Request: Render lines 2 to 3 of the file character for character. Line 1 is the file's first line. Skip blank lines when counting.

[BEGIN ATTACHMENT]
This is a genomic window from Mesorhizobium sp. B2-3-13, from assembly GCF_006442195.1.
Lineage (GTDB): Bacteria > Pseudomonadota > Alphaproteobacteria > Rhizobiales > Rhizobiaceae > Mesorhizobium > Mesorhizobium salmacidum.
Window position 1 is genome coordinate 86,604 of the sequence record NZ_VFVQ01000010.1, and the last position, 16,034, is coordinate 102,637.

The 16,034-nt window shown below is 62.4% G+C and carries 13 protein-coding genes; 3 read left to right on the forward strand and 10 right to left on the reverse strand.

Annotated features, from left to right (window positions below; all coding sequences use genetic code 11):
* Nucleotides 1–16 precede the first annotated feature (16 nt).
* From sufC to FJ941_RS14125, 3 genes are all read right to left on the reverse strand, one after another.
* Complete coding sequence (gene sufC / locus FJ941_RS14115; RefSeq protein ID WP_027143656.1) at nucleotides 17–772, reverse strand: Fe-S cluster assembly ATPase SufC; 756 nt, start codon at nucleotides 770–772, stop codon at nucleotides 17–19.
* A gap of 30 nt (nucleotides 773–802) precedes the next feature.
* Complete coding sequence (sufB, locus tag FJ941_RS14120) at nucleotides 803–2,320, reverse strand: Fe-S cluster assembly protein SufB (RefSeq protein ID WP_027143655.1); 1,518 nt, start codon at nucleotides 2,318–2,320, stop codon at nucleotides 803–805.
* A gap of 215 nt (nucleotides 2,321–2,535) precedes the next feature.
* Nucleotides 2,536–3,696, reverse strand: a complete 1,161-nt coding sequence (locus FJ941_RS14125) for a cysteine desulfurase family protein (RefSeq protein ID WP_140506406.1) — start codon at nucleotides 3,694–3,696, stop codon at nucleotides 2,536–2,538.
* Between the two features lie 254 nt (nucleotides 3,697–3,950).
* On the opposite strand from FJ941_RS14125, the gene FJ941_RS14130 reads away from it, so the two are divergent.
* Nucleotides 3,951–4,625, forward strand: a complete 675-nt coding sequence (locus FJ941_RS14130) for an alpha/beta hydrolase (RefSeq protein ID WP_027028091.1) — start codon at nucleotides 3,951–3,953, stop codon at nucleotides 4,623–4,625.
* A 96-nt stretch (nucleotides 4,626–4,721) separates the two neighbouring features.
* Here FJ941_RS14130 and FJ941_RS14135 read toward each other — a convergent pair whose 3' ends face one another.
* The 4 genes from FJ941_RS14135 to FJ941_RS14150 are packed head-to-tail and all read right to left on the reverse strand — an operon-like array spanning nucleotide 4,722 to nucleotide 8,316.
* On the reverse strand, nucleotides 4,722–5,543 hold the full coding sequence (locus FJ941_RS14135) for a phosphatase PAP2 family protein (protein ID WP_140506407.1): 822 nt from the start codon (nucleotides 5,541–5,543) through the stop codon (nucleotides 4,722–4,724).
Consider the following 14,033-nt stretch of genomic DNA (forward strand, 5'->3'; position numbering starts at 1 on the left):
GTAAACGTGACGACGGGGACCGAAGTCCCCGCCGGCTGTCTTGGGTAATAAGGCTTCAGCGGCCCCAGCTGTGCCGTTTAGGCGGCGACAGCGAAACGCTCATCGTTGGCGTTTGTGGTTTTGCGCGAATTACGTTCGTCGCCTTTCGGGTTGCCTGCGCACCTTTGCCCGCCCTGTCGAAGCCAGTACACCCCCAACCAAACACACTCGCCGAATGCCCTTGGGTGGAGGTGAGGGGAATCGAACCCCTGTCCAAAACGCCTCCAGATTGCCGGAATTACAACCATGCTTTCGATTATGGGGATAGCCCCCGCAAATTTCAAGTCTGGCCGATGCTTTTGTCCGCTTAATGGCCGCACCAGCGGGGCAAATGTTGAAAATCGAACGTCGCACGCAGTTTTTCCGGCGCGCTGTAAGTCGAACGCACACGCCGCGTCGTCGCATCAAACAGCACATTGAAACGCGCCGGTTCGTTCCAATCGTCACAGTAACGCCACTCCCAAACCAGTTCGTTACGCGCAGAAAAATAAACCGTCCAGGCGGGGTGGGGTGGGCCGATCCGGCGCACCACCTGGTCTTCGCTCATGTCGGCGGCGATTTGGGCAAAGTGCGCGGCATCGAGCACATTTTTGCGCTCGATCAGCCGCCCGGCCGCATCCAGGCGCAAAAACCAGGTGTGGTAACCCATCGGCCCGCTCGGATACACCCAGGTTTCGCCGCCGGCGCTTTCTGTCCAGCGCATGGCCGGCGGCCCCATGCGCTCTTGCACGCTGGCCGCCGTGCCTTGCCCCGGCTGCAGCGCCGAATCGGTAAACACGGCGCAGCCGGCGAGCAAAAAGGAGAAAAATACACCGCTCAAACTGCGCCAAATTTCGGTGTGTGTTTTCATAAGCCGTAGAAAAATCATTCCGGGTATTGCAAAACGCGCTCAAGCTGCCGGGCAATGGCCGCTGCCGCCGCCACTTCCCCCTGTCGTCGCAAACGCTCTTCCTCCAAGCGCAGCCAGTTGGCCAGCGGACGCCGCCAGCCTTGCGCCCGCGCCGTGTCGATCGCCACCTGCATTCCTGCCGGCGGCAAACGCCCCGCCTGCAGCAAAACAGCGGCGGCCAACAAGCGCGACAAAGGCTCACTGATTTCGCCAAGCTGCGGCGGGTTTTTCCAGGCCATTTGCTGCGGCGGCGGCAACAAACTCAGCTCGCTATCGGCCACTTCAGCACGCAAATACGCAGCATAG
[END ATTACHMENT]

Lineage (GTDB): Bacteria > Pseudomonadota > Alphaproteobacteria > Rhizobiales > Rhizobiaceae > Mesorhizobium > Mesorhizobium salmacidum.
Window position 1 is genome coordinate 86,604 of the sequence record NZ_VFVQ01000010.1, and the last position, 16,034, is coordinate 102,637.